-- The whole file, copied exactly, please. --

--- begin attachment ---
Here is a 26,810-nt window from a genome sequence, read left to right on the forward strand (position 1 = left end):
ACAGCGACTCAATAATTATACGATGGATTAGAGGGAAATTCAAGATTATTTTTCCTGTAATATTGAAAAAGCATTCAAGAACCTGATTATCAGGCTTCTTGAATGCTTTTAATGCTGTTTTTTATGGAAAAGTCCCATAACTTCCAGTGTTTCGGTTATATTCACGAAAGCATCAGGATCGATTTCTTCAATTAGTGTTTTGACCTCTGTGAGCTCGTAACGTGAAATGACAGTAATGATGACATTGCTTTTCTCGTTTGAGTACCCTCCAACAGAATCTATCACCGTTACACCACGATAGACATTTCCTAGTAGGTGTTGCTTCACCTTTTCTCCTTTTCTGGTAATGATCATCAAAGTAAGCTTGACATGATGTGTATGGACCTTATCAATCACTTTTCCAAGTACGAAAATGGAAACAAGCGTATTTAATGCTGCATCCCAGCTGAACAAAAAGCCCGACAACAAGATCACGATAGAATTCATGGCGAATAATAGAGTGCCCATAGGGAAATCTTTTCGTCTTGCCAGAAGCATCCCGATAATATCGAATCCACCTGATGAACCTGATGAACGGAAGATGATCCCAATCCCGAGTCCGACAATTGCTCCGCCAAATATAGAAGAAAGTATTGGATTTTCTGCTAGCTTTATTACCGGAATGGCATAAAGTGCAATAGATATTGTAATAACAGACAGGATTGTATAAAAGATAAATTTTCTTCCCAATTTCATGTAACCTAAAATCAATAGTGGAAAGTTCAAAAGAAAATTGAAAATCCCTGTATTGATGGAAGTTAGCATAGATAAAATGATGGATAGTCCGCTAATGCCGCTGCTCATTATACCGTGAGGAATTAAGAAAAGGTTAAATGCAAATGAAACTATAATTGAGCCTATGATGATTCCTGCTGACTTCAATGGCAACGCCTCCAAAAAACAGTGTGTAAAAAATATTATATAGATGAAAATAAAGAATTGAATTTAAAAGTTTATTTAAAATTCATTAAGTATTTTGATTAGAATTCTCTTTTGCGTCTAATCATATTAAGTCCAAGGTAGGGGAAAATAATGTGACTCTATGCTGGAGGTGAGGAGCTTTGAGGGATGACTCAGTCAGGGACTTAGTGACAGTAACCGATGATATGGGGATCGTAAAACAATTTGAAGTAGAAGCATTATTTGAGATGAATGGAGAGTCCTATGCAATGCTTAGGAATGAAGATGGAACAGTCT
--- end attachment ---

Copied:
Here is a 26,810-nt window from a genome sequence, read left to right on the forward strand (position 1 = left end):
ACAGCGACTCAATAATTATACGATGGATTAGAGGGAAATTCAAGATTATTTTTCCTGTAATATTGAAAAAGCATTCAAGAACCTGATTATCAGGCTTCTTGAATGCTTTTAATGCTGTTTTTTATGGAAAAGTCCCATAACTTCCAGTGTTTCGGTTATATTCACGAAAGCATCAGGATCGATTTCTTCAATTAGTGTTTTGACCTCTGTGAGCTCGTAACGTGAAATGACAGTAATGATGACATTGCTTTTCTCGTTTGAGTACCCTCCAACAGAATCTATCACCGTTACACCACGATAGACATTTCCTAGTAGGTGTTGCTTCACCTTTTCTCCTTTTCTGGTAATGATCATCAAAGTAAGCTTGACATGATGTGTATGGACCTTATCAATCACTTTTCCAAGTACGAAAATGGAAACAAGCGTATTTAATGCTGCATCCCAGCTGAACAAAAAGCCCGACAACAAGATCACGATAGAATTCATGGCGAATAATAGAGTGCCCATAGGGAAATCTTTTCGTCTTGCCAGAAGCATCCCGATAATATCGAATCCACCTGATGAACCTGATGAACGGAAGATGATCCCAATCCCGAGTCCGACAATTGCTCCGCCAAATATAGAAGAAAGTATTGGATTTTCTGCTAGCTTTATTACCGGAATGGCATAAAGTGCAATAGATATTGTAATAACAGACAGGATTGTATAAAAGATAAATTTTCTTCCCAATTTCATGTAACCTAAAATCAATAGTGGAAAGTTCAAAAGAAAATTGAAAATCCCTGTATTGATGGAAGTTAGCATAGATAAAATGATGGATAGTCCGCTAATGCCGCTGCTCATTATACCGTGAGGAATTAAGAAAAGGTTAAATGCAAATGAAACTATAATTGAGCCTATGATGATTCCTGCTGACTTCAATGGCAACGCCTCCAAAAAACAGTGTGTAAAAAATATTATATAGATGAAAATAAAGAATTGAATTTAAAAGTTTATTTAAAATTCATTAAGTATTTTGATTAGAATTCTCTTTTGCGTCTAATCATATTAAGTCCAAGGTAGGGGAAAATAATGTGACTCTATGCTGGAGGTGAGGAGCTTTGAGGGATGACTCAGTCAGGGACTTAGTGACAGTAACCGATGATATGGGGATCGTAAAACAATTTGAAGTAGAAGCATTATTTGAGATGAATGGAGAGTCCTATGCAATGCTTAGGAATGAAGATGGAACAGTCT